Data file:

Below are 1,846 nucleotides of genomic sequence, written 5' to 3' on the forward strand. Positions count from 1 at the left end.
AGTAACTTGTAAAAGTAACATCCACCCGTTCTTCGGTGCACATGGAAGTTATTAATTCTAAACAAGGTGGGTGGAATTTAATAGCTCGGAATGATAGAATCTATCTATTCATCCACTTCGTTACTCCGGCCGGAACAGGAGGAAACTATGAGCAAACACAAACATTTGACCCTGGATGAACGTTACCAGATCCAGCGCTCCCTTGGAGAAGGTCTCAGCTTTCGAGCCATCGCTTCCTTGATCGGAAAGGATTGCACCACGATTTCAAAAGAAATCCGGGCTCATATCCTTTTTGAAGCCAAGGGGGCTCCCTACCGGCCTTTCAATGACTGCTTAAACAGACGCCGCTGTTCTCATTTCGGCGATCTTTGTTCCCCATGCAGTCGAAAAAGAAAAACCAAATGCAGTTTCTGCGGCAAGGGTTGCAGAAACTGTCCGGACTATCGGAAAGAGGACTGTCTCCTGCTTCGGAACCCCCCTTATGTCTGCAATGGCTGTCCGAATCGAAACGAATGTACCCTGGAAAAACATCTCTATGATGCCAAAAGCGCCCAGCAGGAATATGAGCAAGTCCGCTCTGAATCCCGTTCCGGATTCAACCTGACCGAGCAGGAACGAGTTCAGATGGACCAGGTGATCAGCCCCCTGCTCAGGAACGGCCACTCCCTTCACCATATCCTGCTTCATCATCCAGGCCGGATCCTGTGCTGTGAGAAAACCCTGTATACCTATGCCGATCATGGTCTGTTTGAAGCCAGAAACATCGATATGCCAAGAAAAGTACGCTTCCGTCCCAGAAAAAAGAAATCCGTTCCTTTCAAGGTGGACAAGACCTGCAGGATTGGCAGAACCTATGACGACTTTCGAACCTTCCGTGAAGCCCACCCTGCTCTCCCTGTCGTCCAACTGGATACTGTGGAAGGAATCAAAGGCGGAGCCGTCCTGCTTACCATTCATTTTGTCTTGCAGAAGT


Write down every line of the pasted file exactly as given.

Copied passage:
Below are 1,846 nucleotides of genomic sequence, written 5' to 3' on the forward strand. Positions count from 1 at the left end.
AGTAACTTGTAAAAGTAACATCCACCCGTTCTTCGGTGCACATGGAAGTTATTAATTCTAAACAAGGTGGGTGGAATTTAATAGCTCGGAATGATAGAATCTATCTATTCATCCACTTCGTTACTCCGGCCGGAACAGGAGGAAACTATGAGCAAACACAAACATTTGACCCTGGATGAACGTTACCAGATCCAGCGCTCCCTTGGAGAAGGTCTCAGCTTTCGAGCCATCGCTTCCTTGATCGGAAAGGATTGCACCACGATTTCAAAAGAAATCCGGGCTCATATCCTTTTTGAAGCCAAGGGGGCTCCCTACCGGCCTTTCAATGACTGCTTAAACAGACGCCGCTGTTCTCATTTCGGCGATCTTTGTTCCCCATGCAGTCGAAAAAGAAAAACCAAATGCAGTTTCTGCGGCAAGGGTTGCAGAAACTGTCCGGACTATCGGAAAGAGGACTGTCTCCTGCTTCGGAACCCCCCTTATGTCTGCAATGGCTGTCCGAATCGAAACGAATGTACCCTGGAAAAACATCTCTATGATGCCAAAAGCGCCCAGCAGGAATATGAGCAAGTCCGCTCTGAATCCCGTTCCGGATTCAACCTGACCGAGCAGGAACGAGTTCAGATGGACCAGGTGATCAGCCCCCTGCTCAGGAACGGCCACTCCCTTCACCATATCCTGCTTCATCATCCAGGCCGGATCCTGTGCTGTGAGAAAACCCTGTATACCTATGCCGATCATGGTCTGTTTGAAGCCAGAAACATCGATATGCCAAGAAAAGTACGCTTCCGTCCCAGAAAAAAGAAATCCGTTCCTTTCAAGGTGGACAAGACCTGCAGGATTGGCAGAACCTATGACGACTTTCGAACCTTCCGTGAAGCCCACCCTGCTCTCCCTGTCGTCCAACTGGATACTGTGGAAGGAATCAAAGGCGGAGCCGTCCTGCTTACCATTCATTTTGTCTTGCAGAAGT